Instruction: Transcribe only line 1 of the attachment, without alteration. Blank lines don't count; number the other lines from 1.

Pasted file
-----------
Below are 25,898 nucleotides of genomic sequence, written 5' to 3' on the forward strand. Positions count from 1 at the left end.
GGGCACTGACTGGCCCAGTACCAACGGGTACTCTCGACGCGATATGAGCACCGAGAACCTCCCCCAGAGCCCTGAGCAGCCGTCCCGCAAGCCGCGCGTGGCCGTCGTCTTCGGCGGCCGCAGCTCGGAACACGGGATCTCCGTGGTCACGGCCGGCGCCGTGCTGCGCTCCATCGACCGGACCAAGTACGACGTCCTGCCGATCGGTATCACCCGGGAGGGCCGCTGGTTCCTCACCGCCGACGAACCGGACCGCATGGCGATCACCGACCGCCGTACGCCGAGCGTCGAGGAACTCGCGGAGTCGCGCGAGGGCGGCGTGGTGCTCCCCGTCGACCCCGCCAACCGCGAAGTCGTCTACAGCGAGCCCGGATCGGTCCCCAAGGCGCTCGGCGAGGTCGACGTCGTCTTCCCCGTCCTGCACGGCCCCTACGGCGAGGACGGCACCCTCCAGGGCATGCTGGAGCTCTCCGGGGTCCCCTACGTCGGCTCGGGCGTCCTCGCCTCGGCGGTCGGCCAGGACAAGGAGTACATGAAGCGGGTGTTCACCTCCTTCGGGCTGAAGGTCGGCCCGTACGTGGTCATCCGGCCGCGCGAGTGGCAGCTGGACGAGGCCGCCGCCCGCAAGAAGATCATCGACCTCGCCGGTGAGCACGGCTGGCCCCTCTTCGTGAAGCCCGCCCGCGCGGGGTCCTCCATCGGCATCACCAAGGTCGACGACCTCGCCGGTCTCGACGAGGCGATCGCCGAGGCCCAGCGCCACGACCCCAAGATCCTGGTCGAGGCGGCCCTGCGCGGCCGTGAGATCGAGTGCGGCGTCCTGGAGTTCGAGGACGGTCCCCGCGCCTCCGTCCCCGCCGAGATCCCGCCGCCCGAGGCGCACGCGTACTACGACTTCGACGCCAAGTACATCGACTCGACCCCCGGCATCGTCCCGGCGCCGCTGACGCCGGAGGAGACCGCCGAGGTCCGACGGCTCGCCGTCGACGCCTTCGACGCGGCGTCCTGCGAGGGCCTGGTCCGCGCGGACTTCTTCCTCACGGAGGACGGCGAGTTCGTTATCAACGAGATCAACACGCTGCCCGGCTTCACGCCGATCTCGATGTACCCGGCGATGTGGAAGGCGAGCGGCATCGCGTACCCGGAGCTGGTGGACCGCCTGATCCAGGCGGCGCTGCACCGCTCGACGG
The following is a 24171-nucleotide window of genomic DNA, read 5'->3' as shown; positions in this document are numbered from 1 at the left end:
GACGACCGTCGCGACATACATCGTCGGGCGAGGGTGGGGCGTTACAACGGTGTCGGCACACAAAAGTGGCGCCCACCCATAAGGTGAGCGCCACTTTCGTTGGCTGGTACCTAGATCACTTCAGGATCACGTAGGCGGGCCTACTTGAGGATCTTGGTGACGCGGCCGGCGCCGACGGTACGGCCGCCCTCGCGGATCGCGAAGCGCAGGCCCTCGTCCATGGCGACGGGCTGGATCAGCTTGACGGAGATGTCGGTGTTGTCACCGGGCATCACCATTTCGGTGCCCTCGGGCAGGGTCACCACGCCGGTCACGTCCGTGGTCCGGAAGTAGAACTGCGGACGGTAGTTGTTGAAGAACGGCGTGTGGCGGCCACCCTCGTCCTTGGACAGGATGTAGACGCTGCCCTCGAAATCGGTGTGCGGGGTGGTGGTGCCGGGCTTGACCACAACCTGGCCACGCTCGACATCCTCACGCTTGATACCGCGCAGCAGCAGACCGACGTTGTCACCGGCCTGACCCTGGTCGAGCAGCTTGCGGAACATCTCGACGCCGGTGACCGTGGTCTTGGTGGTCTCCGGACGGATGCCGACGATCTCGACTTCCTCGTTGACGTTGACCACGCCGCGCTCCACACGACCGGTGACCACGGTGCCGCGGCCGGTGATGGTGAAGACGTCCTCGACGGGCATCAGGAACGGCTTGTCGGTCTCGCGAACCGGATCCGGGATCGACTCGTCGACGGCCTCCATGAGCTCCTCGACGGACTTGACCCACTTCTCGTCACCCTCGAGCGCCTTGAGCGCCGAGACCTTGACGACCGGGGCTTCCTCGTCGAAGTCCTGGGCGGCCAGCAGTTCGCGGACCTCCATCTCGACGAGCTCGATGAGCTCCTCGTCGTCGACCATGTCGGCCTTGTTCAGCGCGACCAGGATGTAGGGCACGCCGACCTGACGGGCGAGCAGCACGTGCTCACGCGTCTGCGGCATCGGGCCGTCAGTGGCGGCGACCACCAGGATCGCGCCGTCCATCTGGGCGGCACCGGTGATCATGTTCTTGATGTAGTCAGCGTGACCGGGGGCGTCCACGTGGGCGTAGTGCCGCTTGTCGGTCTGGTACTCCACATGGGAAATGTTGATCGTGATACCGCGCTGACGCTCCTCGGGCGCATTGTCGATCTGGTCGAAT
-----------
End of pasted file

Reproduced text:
Below are 25,898 nucleotides of genomic sequence, written 5' to 3' on the forward strand. Positions count from 1 at the left end.